Pending U.S. Home Resales Surge the Most Since 2001
June 2 (Bloomberg) -- The number of Americans signing contracts to buy previously owned homes climbed 6.7 percent in April, more than forecast and the fourth increase in five months, as lower prices attracted buyers.
The gain in the index of signed purchase agreements, or pending home resales, was the biggest in more than seven years and followed a 3.2 percent increase in March, the National Association of Realtors said today in Washington. The April reading was up 3.2 percent from the same month a year earlier.
Foreclosure-driven declines in values and tax incentives may put more homes within reach of first-time buyers, helping to stabilize the market and stemming the biggest drag on economic growth. Still, with mortgage rates no longer dropping and unemployment climbing, the real-estate industry may flounder near recent lows for months before a sustained recovery.
“The market is crawling back and maybe the turn is here,” said Ken Mayland, president of ClearView Economics LLC in Pepper Pike, Ohio, whose projected 4 percent gain was the highest in a Bloomberg survey. “Foreclosures are moving through the system and that is a fundamental part of the process of restoring equilibrium in the housing market.”
Pending resales are considered a leading indicator because they track contract signings. NAR’s existing-home sales report tallies closings, which typically occur a month or two later. The group, whose pending data goes back to January 2001, started publishing the index in March 2005.
Still, the gains in pending sales have been larger than actual home resales in recent months, perhaps reflecting the influence of foreclosures. Sales of distressed properties are taking longer to close because they require lender approval, Lawrence Yun, chief economist at the Realtors’ group, said in a statement. Moreover, some of these contracts fall through before a transaction is completed, he said.
“The market has already bottomed in some areas, but this is an unusual housing cycle with some areas improving rapidly while others languish or decline,” Yun said.
Economists forecast the index would rise 0.5 percent in April, according to the median of 32 projections in a Bloomberg News survey. Estimates ranged from a 2 percent drop to an increase of 4 percent.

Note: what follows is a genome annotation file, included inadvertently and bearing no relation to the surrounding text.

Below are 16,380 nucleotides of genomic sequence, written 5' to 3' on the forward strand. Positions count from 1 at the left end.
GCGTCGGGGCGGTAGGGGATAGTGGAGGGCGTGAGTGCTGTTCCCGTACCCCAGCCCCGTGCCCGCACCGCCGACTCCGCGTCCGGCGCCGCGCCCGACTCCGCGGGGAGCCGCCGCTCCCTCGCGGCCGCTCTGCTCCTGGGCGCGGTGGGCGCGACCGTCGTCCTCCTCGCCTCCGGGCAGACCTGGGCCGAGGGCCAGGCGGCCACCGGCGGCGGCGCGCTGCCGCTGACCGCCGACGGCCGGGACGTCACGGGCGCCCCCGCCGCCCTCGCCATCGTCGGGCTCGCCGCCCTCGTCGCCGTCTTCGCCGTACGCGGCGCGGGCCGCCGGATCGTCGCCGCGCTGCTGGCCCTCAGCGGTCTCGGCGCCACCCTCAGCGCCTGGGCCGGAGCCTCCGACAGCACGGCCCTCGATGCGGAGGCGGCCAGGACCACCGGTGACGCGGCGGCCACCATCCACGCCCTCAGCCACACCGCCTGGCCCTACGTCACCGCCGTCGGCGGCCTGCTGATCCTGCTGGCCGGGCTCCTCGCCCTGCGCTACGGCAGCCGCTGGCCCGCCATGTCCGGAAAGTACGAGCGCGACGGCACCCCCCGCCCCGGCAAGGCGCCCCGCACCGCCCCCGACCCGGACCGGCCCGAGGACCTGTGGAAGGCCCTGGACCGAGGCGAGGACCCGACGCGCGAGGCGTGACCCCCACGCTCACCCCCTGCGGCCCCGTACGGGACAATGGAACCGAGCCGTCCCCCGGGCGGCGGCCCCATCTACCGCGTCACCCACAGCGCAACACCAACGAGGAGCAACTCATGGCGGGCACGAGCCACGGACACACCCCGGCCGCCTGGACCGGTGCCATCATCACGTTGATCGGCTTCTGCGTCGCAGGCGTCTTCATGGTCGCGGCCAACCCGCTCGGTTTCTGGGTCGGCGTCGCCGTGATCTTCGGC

Builder shares rallied on signs the market is stabilizing. The Standard & Poor’s Homebuilder Supercomposite index was up 1.3 percent to 218.24 at 10:36 a.m. in New York. The S&P 500 index climbed 0.4 percent to 946.41, while Treasury securities were little changed.
Three of four regions saw an increase in pending sales, today’s report showed, led by a 33 percent jump in the Northeast and a 9.8 percent gain in the Midwest. Pending resales rose 1.8 percent in the West and fell 0.2 percent in the South.
The agents’ association reported last week that home resales increased 2.9 percent in April, buttressing the case that the industry’s slump, now in its fourth year, would end in 2009. The median price dropped 15 percent from a year earlier, the second-biggest decline on record.
Sales gains have been most pronounced in areas such as California and Florida where foreclosures have surged, indicating the drop in prices is stimulating demand.
In addition, the Obama administration’s economic stimulus plan provided an $8,000 tax credit for first-time home buyers for purchases completed before Dec. 1.
The Realtors group’s affordability index, which takes into account home values, household incomes and mortgage rates, reached a record high of 176.9 in January. The index was at 174.8 in April, the second-highest ever. Readings greater than 100 indicate a family earning the median income can afford a median-priced home at current borrowing costs.
Today’s report “reflects first-time homebuyers and investors taking advantage of foreclosures,” Coldwell Banker Real Estate LLC Chief Executive Officer James Gillespie said in an interview with Bloomberg Television. “But to get the market really moving we need to get the move-up buyers” for a true recovery to take hold, he said.
Coldwell Banker is lobbying Congress for a $15,000 tax credit for all homebuyers, not just first-time purchasers.
Still, an improving economic outlook has pushed up borrowing costs, raising concern the real-estate industry will not rebound.
The average rate on a 30-year fixed mortgage climbed to 4.91 percent last week, according to figures from Freddie Mac. The rate had reached a record-low 4.78 percent in April.
“Home-purchase activity could wallow at moribund levels,” said Scott Anderson, a senior economist at Wells Fargo & Co. in New York. The emerging “green shoots” of recovery may be stamped out, “forcing us to yet again downgrade our outlook for the economy,” he wrote in a May 29 note to clients.
A weak job market is another reason economists say any rebound in housing would be slow to develop. The unemployment rate, which reached a 25-year high of 8.9 percent in April, may climb to almost 10 percent by the end of 2009, according to the median forecast of economists surveyed by Bloomberg last month.
Rising defaults and foreclosures are likely to also keep property values under pressure for months, making buying a home a risky proposition. The U.S. mortgage delinquency rate jumped to 9.12 percent in the first quarter, and the share of loans entering foreclosure rose to 1.37 percent, the Mortgage Bankers Association said last week. Both figures were the highest in records going back to 1972.